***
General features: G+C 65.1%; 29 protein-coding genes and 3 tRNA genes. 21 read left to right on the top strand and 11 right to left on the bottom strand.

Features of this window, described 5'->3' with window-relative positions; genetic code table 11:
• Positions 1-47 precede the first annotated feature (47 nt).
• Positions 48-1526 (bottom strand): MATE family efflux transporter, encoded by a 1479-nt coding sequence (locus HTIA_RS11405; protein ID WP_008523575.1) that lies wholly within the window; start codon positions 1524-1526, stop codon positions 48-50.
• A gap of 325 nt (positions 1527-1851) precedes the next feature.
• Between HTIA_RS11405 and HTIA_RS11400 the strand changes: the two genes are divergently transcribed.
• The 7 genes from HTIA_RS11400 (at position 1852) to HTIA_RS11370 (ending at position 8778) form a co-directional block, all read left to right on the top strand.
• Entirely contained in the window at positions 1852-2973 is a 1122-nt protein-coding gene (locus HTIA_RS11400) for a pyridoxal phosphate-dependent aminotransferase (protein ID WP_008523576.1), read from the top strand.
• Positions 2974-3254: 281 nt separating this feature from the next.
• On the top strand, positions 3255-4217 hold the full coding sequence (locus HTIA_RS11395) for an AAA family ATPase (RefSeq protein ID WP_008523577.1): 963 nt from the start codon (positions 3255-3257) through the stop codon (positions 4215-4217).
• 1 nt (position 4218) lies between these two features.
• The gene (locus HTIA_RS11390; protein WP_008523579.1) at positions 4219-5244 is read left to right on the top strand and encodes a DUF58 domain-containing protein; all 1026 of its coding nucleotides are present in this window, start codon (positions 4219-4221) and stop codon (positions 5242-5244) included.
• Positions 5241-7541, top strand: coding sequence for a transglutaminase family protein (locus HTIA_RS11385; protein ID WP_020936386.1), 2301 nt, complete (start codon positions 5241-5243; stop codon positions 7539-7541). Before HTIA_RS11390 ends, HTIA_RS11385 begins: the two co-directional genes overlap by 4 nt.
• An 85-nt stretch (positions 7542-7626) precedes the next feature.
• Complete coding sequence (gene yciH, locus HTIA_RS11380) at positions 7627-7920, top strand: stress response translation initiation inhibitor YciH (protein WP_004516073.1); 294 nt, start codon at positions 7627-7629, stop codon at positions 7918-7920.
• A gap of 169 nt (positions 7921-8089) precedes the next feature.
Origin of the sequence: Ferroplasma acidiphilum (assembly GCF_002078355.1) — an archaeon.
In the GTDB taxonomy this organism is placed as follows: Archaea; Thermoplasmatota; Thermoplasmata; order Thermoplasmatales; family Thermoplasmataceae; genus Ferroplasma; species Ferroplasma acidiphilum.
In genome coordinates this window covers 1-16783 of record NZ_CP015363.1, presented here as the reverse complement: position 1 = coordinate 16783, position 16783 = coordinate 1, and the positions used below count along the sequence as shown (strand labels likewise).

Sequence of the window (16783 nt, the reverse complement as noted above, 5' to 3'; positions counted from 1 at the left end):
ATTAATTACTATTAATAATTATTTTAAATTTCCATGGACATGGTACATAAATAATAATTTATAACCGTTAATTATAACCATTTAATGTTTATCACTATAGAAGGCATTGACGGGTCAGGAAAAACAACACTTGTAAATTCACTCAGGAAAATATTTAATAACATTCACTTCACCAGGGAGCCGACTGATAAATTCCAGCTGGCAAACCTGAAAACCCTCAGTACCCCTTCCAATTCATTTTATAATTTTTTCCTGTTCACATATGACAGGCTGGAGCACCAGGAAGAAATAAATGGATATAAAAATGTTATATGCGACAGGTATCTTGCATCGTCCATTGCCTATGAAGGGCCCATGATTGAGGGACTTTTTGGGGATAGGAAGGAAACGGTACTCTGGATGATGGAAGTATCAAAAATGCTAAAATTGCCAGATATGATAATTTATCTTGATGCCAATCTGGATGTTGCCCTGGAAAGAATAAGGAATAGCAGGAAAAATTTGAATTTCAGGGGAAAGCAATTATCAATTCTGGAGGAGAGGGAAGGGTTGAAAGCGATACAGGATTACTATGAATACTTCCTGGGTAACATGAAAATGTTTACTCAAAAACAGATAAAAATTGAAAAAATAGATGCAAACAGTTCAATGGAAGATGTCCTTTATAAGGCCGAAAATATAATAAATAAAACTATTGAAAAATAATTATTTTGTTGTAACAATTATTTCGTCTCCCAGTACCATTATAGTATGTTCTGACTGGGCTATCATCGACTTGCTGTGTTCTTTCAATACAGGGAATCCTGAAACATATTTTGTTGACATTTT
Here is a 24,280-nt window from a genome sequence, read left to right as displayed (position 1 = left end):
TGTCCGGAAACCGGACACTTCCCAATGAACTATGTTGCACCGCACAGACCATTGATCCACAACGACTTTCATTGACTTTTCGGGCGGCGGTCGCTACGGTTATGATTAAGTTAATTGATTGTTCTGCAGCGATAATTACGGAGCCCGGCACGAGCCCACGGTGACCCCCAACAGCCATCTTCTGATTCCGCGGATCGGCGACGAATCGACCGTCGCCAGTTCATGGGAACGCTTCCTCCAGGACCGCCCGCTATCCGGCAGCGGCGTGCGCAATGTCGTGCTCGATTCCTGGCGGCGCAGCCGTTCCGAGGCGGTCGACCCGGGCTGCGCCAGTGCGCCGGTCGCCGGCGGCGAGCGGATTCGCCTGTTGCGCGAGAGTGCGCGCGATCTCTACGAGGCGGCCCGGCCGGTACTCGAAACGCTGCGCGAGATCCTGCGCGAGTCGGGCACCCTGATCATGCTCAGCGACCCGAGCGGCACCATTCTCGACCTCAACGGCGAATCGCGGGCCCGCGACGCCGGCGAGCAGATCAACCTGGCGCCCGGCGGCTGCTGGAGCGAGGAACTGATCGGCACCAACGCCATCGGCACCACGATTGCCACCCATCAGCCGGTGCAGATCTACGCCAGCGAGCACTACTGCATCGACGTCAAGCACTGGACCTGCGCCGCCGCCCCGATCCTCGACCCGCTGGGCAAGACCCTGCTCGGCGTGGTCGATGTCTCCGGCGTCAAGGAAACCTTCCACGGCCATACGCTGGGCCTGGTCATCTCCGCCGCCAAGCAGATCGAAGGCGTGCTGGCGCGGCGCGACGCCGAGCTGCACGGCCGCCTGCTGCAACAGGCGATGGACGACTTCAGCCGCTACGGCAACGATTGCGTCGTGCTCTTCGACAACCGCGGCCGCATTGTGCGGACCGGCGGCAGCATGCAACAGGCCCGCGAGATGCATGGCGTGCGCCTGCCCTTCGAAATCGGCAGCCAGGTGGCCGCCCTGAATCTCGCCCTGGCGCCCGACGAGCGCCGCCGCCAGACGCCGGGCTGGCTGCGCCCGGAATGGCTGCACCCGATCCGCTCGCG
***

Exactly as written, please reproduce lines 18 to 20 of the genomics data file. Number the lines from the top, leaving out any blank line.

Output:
In the GTDB taxonomy this organism is placed as follows: Archaea; Thermoplasmatota; Thermoplasmata; order Thermoplasmatales; family Thermoplasmataceae; genus Ferroplasma; species Ferroplasma acidiphilum.
In genome coordinates this window covers 1-16783 of record NZ_CP015363.1, presented here as the reverse complement: position 1 = coordinate 16783, position 16783 = coordinate 1, and the positions used below count along the sequence as shown (strand labels likewise).

Sequence of the window (16783 nt, the reverse complement as noted above, 5' to 3'; positions counted from 1 at the left end):